How to Activate your Pelvic Floor Properly

A Guide to Effective Kegels

Do you know how to activate your pelvic floor?

So we all know that we need to do our pelvic floor exercises to keep ourselves from having little accidents, enjoying a better sex life, and generally promoting good health in the old lady garden (sorry not sorry) but SO many of us do it wrong. So let’s break down where we commonly make mistakes, where we can fix them and the basics of having a healthy, effective, functional pelvic floor!

Getting It Wrong

Beginner mistakes for doing our kegels include:

  • Bearing down and pushing out
  • Not isolating the three parts of the pelvic floor
  • Starting with exercises that are too difficult, and not effectively engaging our muscles
  • OVERWORKING the pelvic floor and not relaxing

Getting it Right

Start learning to activate your pelvic floor by lying down. As you get more familiar with the exercises, you can progress to sitting, standing, then active moves such as squatting.

There are three sections of your pelvic floor that you need to ‘turn on’

You can practise squeezing them individually, and all at once. Let’s start by isolating the muscles.

Lie on your back, and take a deep breath. Relax your tummy, bottom, and thighs.

Move 1: The Front

Picture the muscles you use to stop the flow of urine. They should be the very front part of your pelvic floor. Some women visualise stopping urine, and others find it easier to visualise wiggling their clitoris.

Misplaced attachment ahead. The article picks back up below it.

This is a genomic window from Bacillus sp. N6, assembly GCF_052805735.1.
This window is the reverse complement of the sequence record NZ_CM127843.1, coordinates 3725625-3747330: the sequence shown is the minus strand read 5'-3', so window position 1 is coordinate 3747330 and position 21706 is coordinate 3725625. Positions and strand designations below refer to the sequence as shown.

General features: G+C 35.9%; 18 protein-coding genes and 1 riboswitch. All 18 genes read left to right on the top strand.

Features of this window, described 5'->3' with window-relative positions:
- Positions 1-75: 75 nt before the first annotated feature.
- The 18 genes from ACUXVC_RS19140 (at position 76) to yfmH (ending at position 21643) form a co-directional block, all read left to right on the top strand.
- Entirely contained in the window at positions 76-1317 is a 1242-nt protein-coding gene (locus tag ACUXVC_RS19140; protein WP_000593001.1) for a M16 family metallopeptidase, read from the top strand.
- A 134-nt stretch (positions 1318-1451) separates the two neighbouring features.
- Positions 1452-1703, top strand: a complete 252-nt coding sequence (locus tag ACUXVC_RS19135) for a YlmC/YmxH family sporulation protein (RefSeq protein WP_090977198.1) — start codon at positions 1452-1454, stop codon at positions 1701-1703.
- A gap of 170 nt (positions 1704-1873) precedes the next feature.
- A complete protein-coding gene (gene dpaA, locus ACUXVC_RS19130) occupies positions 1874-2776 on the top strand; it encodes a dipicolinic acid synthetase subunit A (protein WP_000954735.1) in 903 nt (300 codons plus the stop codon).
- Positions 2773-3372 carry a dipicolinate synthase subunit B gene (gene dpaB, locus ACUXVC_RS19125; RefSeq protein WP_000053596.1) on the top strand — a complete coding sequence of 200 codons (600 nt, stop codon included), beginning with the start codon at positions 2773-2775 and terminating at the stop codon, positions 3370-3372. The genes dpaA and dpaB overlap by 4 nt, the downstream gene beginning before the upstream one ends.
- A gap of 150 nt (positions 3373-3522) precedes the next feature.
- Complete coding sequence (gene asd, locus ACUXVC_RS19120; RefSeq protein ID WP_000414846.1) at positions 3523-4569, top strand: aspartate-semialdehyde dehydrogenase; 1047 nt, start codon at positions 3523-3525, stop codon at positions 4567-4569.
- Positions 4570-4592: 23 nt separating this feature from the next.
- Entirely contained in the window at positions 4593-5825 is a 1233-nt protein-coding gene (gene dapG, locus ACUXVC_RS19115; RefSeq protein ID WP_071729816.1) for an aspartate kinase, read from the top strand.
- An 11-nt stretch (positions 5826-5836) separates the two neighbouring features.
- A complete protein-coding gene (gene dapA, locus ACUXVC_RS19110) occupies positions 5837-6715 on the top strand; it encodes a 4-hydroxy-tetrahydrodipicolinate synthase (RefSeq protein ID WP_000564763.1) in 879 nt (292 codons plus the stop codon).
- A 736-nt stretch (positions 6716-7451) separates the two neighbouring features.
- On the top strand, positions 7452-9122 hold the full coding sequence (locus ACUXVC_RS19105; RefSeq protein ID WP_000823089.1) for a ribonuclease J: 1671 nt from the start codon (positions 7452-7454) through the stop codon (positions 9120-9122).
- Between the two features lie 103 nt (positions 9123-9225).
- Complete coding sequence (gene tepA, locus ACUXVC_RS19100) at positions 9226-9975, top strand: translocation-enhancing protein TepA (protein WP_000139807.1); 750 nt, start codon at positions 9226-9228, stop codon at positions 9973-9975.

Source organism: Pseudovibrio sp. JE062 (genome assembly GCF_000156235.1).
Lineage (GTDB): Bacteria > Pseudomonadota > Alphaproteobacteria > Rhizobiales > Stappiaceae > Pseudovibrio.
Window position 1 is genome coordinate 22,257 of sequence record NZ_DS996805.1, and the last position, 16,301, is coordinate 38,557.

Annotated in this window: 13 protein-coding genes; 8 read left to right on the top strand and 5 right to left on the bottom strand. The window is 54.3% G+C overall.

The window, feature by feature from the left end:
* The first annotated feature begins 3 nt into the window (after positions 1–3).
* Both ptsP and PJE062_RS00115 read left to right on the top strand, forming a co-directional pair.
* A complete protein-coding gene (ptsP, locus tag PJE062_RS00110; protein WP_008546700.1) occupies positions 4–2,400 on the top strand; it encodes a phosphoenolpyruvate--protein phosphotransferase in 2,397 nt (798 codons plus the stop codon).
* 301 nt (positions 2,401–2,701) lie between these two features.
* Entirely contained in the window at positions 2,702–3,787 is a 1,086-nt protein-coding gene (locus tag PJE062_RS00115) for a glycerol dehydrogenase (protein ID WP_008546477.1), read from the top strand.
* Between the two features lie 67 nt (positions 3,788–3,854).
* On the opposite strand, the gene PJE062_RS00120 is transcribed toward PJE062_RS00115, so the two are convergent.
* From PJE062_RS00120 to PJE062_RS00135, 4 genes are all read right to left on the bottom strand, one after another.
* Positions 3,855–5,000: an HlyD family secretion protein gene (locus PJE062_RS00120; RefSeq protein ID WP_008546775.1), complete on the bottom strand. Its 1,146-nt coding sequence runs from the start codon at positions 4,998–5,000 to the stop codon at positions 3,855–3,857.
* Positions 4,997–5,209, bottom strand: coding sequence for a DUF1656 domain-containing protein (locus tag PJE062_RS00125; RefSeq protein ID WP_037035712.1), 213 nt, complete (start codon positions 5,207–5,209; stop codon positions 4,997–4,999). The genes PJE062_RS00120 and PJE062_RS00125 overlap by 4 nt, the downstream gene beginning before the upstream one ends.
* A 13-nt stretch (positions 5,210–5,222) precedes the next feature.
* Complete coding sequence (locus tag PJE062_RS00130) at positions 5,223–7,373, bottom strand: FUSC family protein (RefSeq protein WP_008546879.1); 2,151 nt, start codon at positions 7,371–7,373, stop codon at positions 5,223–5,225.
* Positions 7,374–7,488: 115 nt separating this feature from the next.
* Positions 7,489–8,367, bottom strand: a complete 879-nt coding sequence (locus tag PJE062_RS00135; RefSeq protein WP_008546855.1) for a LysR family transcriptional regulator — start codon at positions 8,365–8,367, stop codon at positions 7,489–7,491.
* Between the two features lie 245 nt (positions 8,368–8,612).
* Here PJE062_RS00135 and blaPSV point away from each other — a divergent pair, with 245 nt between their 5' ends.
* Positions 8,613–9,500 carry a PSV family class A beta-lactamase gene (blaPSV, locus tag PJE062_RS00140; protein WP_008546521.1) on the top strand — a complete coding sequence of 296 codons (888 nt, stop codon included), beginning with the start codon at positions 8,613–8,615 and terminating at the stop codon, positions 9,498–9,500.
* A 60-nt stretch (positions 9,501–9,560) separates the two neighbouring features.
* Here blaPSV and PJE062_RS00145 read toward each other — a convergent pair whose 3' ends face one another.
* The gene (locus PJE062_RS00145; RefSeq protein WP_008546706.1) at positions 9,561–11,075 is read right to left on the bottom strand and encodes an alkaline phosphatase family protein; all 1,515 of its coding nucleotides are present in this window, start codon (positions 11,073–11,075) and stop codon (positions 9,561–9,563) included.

Move 2: The Middle

Picture the muscles of your pelvic floor inside your vagina. Try and draw them up into your body. Some women find it easier to imagine squeezing a tampon up into their vagina, and others visualise drawing a scarf up into their vagina.

Move 3: The Back

Picture the muscles you use to stop wind or poo. If you had to hold in wind in a public situation, these are the muscles you would use. Draw them into your body keeping your buttocks and thighs relaxed.

Move 4: All three moves combined

Draw all three sections of your pelvic floor up into your body. Picture sucking them into your tummy, not pushing them out!

Your bottom and thighs should be relaxed, and you should be trying to keep your tummy muscles working to a minimum.

Draw the muscles up into your body, pause, then relax.

Repeat this drill for 8-12 repetitions each day!

When to ask for professional help

You may need the assistance of a pelvic health physiotherapist if you are experiencing any of the following:

  • Accidentally leaking urine when you laugh, cough, sneeze, exercise
  • Feeling the urge to go to the toilet and not quite making it
  • Constantly feeling the urge to go to the toilet
  • Finding it difficult to completely empty your bladder or bowels
  • Accidentally pooing or farting
  • A loss of sexual sensation
  • Pelvic pain and or sexual pain

Getting an assessment can be a valuable tool in your strengthening and recovery. Your Polkadotsi trainer will be happy to recommend you a pelvic health specialising physiotherapist.

A Physiotherapist can help you identify if you’re doing these exercises correctly!

Leave your thought